254
M. NAKATSUKASA ET AL.
Fig. 7. CO2 concentration (ppm) increase in quadrupedal and
bipedal walking by Subject 1 (walking velocities: 1.5, 3.0, and 4.0
km/hr). Locomotor mode was switched from quadrupedalism to
bipedalism at middle of session (indicated by arrow). After
switching to bipedalism, CO2 production significantly increases
in all trials (shown in slope of LSR line). LSR slopes and 95%
confident limits are shown.
Fig. 6. Standardized CO2 concentration increase rates (ppm/
sec/kg ⫻ 10⫺2) in bipedal and quadrupedal walking with different
velocities (km/hr) in Subject 1 (a) and Subject 2 (b). Mean ⫾ 1
standard deviation. Diagonal lines are LSR trajectories: y ⫽
1.961x ⫹ 2.156 (r2 ⫽ 0.957) in bipedal walking, and y ⫽ 1.504x ⫹
1.582 (r2 ⫽ 0.927) in quadrupedal walking in Subject 1; y ⫽
1.65x ⫹ 4.68 (r2 ⫽ 0.901) for bipedal walking and y ⫽ 1.486x ⫹
3.34 (r2 ⫽ 0.960) for quadrupedal walking in Subject 2.
Their experimental conditions reflected the different
purpose of their study. They aimed to compare locomotor energetic physiology in diverse warm-blooded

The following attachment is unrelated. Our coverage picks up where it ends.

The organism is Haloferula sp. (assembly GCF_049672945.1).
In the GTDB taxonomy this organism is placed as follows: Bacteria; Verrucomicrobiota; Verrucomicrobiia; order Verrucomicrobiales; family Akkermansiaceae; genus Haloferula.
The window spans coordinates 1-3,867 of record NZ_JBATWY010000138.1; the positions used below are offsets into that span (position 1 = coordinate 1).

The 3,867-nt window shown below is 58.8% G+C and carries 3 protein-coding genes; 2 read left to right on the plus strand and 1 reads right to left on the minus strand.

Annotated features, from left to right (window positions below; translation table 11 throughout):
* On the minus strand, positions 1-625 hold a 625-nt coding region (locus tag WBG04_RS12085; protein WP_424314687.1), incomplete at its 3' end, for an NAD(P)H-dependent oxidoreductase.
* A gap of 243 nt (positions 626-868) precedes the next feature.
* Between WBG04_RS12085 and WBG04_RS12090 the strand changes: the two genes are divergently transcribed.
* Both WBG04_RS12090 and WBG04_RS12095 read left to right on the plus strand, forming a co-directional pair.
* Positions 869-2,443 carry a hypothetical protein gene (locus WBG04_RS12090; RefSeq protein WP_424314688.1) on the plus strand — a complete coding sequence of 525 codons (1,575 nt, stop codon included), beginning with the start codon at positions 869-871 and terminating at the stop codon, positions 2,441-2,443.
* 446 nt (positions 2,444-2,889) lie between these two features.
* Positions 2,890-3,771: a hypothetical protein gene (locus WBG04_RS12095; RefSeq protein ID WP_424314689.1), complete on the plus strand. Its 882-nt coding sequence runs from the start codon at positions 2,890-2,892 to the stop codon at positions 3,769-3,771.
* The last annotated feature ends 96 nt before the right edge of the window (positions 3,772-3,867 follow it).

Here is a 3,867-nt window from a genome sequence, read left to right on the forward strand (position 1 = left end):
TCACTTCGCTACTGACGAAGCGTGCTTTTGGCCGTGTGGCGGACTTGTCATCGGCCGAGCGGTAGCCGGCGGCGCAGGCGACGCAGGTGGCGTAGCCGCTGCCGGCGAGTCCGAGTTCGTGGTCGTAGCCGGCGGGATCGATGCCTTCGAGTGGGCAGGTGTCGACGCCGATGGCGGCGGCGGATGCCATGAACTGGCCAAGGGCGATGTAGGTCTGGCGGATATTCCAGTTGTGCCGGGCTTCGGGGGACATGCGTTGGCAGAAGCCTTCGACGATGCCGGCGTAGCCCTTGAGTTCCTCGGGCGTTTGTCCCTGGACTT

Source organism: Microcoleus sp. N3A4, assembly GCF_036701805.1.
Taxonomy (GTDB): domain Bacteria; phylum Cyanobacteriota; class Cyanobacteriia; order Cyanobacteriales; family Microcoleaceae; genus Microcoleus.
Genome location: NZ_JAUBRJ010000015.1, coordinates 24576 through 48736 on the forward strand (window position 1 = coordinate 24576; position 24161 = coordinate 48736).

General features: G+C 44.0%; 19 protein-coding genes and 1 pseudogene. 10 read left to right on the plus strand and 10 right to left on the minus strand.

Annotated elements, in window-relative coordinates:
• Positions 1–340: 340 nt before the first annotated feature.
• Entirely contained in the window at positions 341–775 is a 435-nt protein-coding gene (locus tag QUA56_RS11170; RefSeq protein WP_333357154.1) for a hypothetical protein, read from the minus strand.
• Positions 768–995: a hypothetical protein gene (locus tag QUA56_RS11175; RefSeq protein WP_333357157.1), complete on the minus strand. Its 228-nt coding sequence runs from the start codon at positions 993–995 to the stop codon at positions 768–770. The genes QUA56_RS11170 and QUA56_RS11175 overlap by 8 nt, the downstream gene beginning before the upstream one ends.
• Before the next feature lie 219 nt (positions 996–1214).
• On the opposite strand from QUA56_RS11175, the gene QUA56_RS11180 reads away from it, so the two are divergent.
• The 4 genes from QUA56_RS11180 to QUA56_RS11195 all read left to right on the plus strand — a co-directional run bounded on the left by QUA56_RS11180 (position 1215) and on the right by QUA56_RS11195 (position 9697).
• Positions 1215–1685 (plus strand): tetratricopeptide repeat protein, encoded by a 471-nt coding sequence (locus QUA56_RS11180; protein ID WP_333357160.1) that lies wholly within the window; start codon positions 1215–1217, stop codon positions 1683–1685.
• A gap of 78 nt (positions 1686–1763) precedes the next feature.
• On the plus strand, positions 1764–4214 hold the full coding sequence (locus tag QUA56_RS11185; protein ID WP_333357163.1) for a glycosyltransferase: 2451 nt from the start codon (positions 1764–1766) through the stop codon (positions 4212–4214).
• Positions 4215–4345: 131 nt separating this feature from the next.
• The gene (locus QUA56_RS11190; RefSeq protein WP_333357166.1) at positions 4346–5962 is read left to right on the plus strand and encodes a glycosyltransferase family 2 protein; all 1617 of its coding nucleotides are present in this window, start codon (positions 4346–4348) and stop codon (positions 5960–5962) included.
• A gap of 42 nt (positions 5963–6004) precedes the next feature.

animals. On the other hand, we focused on a more
restricted comparison: the difference in energetic
cost for bipedalism and quadrupedalism in the same
individual. Because our experiments were carried
out with relatively short durations, critics may question the rigorousness of our estimates of energetic
costs. It is generally thought that at least 4 min is
necessary for an animal to reach a steady state from
onset of exercise. If we measured presteady-state
energetic cost, observed values would be higher than
those at a steady state (Taylor et al., 1982). In several sessions with a relatively long duration (e.g.,
Fig. 3), CO2 production rates, however, appear almost constant through the session (ⱖ5 min), and
there is no tendency for them to decrease in the later
part of a session. This probably indicates that the
exercise in our subjects was mostly supplied by the
aerobic system, and that contributions from the anaerobic system, if any, were negligible. The relatively short experimental duration suggests that
subjects did not yet reach a steady state. However,
we have measured energetic costs for bipedalism
and quadrupedalism under the same conditions (including costs for start-up). Thus, the comparisons